Review: All is Lost

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All is Lost is yet another film this month to be centered upon the struggle for survival, and its direction comes from an unexpected source. If the name J.C. Chandor is an unfamiliar one, its because he’s only directed one feature to date, 2011’s Wall Street film Margin Call, the furthest possible concept from his sophomore effort. It appears that Chandor is ready to prove his versatility, and All is Lost certainly bolsters the claim. If Chandor’s first film was focused upon the gathering clouds before a storm, then All is Lost is the tempest in full force, a technically impressive yet emotionally solemn study with the world wearied strength of Robert Redford at the helm.

The first thing to know about All is Lost is that it is literally a one man show, as the entire film rests on Redford’s shoulders. Compounded with this, there is virtually no backstory provided for Redford’s sailor, such that we do not even know his name. Further, he has barely any dialogue outside of an opening monologue in voiceover that provides the only illumination into his inner life. Where the other survival films of this month were placed in the contexts of slavery, outer space, or a hostage situation, All is Lost is strictly elemental: man versus nature. After its meditative flash forward, All is Lost begins with a creak and break: the man lies asleep as seawater rushes forward on the cabin floor. Though the decades are evident in the creases of his face, he readily rises to inspect the damage to his vessel. A shipping container full of kids shoes is the culprit. After taking stock of the situation, he immediately gets to work on repairing the gash in his hull. However, more trouble is on its way in the form of a menacing storm lumbering across the Indian Ocean. With further unexpected travails set upon him, the man is forced to abandon ship, marooned on a life raft with only the stars as a guide.

If All is Lost has a primary focus it is on texture, and that begins with Robert Redford. Something of an American staple who hasn’t given a major performance in many moons, Redford sinks his 77 year-old teeth into the role, both enigmatic and utterly human. At an early point in the film, a light rain passes and Redford revels in it, pushing up his sleeves to absorb the droplets that will be his only source of a shower. Although it’s a minor scene, Redford’s subtlety in it demonstrates a gentle and resonant moment for a decidedly somber film. Redford is equally captivating when engulfed in the storm, gingerly making his way back and forth from the deck to the cabin, doing all he can to keep his Virginia Jean (the name of his ship and perhaps an allusion to a loved one?) afloat. It’s a portrayal that completely suits Redford, who commands attention simply with a shift in his eyes.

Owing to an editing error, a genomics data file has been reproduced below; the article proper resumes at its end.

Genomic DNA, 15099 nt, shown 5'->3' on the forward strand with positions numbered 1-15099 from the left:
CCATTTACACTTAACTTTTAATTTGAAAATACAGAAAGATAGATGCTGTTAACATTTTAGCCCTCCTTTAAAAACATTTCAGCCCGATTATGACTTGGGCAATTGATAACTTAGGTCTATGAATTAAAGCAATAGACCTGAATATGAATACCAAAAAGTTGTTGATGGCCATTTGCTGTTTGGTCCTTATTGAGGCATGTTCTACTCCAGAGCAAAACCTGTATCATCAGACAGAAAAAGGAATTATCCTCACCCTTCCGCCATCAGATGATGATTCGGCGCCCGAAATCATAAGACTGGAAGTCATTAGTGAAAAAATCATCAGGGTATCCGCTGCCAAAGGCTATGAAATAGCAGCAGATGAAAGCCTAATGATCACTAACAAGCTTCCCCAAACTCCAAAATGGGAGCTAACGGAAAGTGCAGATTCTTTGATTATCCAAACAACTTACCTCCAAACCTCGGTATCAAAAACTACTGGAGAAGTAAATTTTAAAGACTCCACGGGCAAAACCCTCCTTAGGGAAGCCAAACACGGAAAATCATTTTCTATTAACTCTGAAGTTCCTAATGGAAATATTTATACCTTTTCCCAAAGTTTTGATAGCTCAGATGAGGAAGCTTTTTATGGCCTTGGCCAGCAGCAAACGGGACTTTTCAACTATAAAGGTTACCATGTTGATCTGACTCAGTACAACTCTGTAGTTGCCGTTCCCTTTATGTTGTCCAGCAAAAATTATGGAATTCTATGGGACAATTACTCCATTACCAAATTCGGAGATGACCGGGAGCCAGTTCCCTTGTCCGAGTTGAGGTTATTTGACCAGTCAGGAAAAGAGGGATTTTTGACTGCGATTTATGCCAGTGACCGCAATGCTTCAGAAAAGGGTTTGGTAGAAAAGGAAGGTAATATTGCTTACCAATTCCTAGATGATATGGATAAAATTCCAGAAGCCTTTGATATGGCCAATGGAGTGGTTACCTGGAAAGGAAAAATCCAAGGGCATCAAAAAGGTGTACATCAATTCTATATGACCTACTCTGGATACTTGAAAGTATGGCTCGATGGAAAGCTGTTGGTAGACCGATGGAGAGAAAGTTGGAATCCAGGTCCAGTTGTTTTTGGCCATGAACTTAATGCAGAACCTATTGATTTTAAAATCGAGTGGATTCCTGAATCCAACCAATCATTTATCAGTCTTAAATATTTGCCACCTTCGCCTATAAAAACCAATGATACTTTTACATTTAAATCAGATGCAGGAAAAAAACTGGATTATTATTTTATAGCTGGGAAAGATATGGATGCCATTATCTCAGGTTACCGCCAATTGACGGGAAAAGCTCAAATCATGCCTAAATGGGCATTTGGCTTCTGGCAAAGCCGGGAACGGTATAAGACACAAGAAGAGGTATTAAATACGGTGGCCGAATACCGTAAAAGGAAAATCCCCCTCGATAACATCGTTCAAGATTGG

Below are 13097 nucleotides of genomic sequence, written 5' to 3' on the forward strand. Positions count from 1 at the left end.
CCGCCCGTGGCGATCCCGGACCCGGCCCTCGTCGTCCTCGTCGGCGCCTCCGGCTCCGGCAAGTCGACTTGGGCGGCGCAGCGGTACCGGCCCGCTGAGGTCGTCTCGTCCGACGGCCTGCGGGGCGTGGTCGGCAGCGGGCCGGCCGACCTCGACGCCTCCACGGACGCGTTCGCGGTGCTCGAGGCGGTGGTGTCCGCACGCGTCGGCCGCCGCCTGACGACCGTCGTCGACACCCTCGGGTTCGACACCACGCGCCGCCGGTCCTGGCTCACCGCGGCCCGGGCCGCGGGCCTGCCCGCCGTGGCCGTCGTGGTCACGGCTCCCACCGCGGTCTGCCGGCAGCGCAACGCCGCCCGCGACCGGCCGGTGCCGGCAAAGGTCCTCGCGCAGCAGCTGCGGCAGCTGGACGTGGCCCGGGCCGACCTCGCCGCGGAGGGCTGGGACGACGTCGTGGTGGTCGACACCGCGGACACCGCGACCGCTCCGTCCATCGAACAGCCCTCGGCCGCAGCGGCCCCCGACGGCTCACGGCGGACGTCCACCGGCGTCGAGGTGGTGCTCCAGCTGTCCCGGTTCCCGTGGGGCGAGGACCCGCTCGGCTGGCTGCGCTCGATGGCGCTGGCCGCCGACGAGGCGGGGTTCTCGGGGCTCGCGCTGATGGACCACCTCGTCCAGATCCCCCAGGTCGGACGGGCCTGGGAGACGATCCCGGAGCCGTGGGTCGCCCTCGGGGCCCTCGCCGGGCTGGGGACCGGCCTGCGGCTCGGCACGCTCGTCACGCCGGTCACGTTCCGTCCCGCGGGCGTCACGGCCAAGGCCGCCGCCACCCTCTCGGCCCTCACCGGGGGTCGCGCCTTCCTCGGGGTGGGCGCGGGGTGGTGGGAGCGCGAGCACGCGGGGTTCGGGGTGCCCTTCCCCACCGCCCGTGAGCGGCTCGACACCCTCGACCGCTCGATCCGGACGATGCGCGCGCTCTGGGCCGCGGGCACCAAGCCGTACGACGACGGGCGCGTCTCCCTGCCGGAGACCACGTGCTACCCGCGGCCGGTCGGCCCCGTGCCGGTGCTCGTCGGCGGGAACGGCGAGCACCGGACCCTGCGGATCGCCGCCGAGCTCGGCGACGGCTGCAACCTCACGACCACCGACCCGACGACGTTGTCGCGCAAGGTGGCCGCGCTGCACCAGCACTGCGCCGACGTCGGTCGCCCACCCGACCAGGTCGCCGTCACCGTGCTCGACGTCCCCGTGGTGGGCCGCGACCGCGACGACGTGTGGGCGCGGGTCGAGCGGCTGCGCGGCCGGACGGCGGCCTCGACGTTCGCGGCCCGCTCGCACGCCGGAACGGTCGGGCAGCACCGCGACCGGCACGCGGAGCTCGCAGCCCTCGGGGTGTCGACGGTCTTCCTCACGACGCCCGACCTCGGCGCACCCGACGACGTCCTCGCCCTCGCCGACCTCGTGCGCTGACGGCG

By necessity, the narrative is pretty bare bones, but J.C. Chandor does an admirable job of maintaining an active engagement with the minutiae of his protagonist’s struggles. Whether Redford is battling the waves or simply filling a large jug full of water, Chandor’s attention to detail keeps the film apace. Despite the fact that All is Lost is meant to be more metaphorical than literal, the second half still contains a couple of lapses in logic that diminish the film’s believability. The film is certainly intent on avoiding cliches, but if executed properly, they could have made sense for the character and his journey. The opening of the film itself does a superb job of setting the tone for the rest of the film, but robs the darker moments in the second half of potential emotional heft. Regardless of these issues which are less faults of the film and more preferential, the technical elements of All is Lost are commendably sound. The aural atmosphere is most impressive here, for although the sounds of the ocean are familiar, each bob of a wave or creak in the boat carries weight to our hero’s predicament. Also notable is the photography, varying from the immense expanse of horizonless water, to the closeups of Redford’s hands gripping for life. The subtly affecting score is largely muted, occasionally heard as if submerged miles below the surface in a watery tomb. Like the other survival narratives currently in release, All is Lost is very much a reflection of its protagonist. It may be subdued and emotionally distant, but so are the eyes of its unknowable man: filled with resolute fortitude, pushing forward unto dawn.

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~ by romancinema on October 21, 2013.

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